Mortgage Jargon needs to be clearer!

by Mark Johnston

Mortgage Jargon needs to be clearer!

Mortgage lenders have gone to great lengths to revitalise the housing market by producing innovative and competitive products.

Moneyfacts, a comparison website, states that interest rates have plunged to all time lows. The rate on five year fixed deals has dropped almost 50 per cent since 2008 to less than 4 per cent.

However, a survey of recent home buyers showed that the house buying process is made even more daunting because there are so many different types of mortgage on the market.

Research has also revealed that even those people who already have a mortgage struggle to recognise the cheapest deals.

Some experts feel that the home buying process is clearly complex but mortgage lenders have a responsibility to make sure their customers understand what is going on.

A poor understanding about what is often the biggest purchase of someone’s life is deeply concerning.

Some experts feel that the home buying process is clearly complex but mortgage lenders have a responsibility to make sure their customers understand what is going on.

Jim Chadwick, marketing director of Barclays Mortgages, added “there is still a great deal that lenders could do to make sure that buyers really do understand what is happening when they are buying a new home.”

A study by consumer group Which? of around 1,000 home owners and home buyers found that 99.5 per cent of them were unable to work out the true cost of most mortgage deals.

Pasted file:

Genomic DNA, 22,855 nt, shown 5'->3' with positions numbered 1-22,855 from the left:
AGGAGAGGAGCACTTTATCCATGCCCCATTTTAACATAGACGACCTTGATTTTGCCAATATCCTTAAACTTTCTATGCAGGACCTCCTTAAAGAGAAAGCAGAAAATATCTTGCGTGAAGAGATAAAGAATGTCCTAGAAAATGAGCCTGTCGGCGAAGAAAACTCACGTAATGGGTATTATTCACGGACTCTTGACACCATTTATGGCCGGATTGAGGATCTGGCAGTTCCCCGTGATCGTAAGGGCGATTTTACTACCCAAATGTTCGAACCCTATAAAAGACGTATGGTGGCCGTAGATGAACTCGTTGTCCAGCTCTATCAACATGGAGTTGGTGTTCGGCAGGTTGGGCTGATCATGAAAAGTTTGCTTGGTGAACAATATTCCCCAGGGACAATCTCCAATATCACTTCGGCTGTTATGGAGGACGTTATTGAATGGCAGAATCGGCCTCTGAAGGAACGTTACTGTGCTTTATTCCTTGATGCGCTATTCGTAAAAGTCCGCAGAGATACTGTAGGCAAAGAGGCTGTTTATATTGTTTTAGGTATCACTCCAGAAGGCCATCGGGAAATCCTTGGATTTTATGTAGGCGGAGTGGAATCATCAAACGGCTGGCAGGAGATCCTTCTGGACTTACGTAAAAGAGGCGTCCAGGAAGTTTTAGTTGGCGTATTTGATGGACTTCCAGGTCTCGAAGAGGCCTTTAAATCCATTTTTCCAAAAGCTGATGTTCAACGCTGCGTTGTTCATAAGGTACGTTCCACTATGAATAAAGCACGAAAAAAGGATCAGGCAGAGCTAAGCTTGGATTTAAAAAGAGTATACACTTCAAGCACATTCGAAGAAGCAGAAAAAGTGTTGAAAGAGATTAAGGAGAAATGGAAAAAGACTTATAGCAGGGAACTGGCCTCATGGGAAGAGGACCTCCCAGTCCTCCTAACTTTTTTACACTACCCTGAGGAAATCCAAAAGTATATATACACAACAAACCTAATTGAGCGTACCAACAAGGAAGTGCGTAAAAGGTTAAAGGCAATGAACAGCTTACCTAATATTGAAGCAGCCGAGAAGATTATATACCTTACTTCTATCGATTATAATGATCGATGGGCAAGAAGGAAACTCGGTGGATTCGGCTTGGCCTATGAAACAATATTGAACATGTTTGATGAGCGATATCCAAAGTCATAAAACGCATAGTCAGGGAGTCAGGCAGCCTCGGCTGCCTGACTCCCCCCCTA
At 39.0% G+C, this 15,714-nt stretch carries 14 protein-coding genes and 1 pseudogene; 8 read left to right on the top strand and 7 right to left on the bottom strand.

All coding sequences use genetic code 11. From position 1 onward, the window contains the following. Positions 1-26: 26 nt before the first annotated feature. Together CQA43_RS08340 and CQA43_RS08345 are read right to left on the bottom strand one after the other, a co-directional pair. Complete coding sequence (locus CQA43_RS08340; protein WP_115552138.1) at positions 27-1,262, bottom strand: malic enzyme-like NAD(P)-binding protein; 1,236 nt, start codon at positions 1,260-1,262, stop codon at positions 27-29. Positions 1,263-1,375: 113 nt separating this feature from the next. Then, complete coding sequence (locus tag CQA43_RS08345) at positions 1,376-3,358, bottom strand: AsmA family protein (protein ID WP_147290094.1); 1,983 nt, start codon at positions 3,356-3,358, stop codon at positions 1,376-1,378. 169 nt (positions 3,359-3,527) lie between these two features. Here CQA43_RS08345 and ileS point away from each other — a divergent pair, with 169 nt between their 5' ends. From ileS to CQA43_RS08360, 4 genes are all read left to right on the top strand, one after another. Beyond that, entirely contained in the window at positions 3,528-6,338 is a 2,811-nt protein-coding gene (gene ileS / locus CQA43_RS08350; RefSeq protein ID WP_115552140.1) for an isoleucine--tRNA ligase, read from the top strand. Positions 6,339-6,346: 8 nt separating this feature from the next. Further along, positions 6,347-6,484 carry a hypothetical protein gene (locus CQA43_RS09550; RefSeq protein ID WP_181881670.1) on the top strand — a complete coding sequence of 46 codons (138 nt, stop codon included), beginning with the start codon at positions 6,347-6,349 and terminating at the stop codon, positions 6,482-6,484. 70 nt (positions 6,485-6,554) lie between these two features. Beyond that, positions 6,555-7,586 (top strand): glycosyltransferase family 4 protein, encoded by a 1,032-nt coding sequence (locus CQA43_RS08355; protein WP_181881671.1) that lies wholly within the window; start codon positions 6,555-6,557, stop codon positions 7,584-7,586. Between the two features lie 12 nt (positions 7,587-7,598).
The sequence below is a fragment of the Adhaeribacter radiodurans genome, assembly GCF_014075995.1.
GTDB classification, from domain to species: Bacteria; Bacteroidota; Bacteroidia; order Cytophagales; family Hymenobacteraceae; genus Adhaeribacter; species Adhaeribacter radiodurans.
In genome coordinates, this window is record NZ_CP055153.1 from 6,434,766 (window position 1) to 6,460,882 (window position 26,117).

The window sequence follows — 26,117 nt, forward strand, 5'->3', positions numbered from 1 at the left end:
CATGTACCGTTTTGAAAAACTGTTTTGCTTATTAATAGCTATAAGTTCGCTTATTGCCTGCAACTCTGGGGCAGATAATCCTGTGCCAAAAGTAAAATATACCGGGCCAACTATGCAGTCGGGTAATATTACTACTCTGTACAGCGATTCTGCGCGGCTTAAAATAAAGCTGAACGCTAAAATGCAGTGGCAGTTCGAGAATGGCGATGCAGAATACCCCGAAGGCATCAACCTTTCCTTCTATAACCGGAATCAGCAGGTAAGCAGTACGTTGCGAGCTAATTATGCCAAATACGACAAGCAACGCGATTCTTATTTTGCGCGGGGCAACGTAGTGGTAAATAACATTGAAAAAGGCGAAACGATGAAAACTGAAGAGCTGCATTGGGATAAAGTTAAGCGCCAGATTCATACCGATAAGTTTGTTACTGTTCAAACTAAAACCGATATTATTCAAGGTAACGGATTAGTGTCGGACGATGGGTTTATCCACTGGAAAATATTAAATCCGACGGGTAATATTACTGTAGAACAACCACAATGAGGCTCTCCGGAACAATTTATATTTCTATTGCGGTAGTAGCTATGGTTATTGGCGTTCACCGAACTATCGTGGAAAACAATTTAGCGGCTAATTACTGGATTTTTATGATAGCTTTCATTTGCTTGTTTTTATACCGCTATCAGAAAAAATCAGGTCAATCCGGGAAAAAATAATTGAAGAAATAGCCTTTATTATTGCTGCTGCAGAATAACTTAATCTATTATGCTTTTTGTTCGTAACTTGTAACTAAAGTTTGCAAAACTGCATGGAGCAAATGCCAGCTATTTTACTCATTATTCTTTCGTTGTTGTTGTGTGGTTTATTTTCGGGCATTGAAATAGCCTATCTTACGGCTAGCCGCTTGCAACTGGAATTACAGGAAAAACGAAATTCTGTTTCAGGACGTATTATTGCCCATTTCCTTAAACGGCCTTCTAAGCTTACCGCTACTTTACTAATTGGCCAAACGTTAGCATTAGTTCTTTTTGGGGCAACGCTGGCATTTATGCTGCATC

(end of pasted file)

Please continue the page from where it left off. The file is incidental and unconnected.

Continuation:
Richard Lloyd, executive director of Which?, says “while it is good to see lenders now offering lower interest rates, mortgage arrangement fees have risen dramatically in the last two years making it increasingly important for borrowers to understand the overall cost”.

Industry insiders believe that lenders should be more transparent about the true cost of mortgages so that borrowers can more easily compare deals and find the best on for them.

Other research has shown that only half of people who have bought properties in the past three years, around 50 per cent, believe they know what a redemption penalty is.

Although overall, two fifths or 40 per cent of people said they had a poor understanding and nine per cent had no idea at all.

Perhaps more worryingly though, a quarter or around23 per cent of those people who claimed to understand redemption penalties were actually wrong.

Therefore many banks and building societies have recently been criticised for making it virtually impossible for consumers to work out the true and total cost of a mortgage.

However, the Council of Mortgage Lenders (CML) have insisted that home buyers are given ‘all the information they need’.

Sue Anderson, of the Council of Mortgage Lenders, adds “consumers do not usually have to make their choices based on very limited information”.

In conclusion, it seems that dealing with a mortgage provider can be a bewildering and overwhelming experience but borrowers should remember that if a mortgage adviser or bank uses terms you do not understand make sure you ask them to explain!



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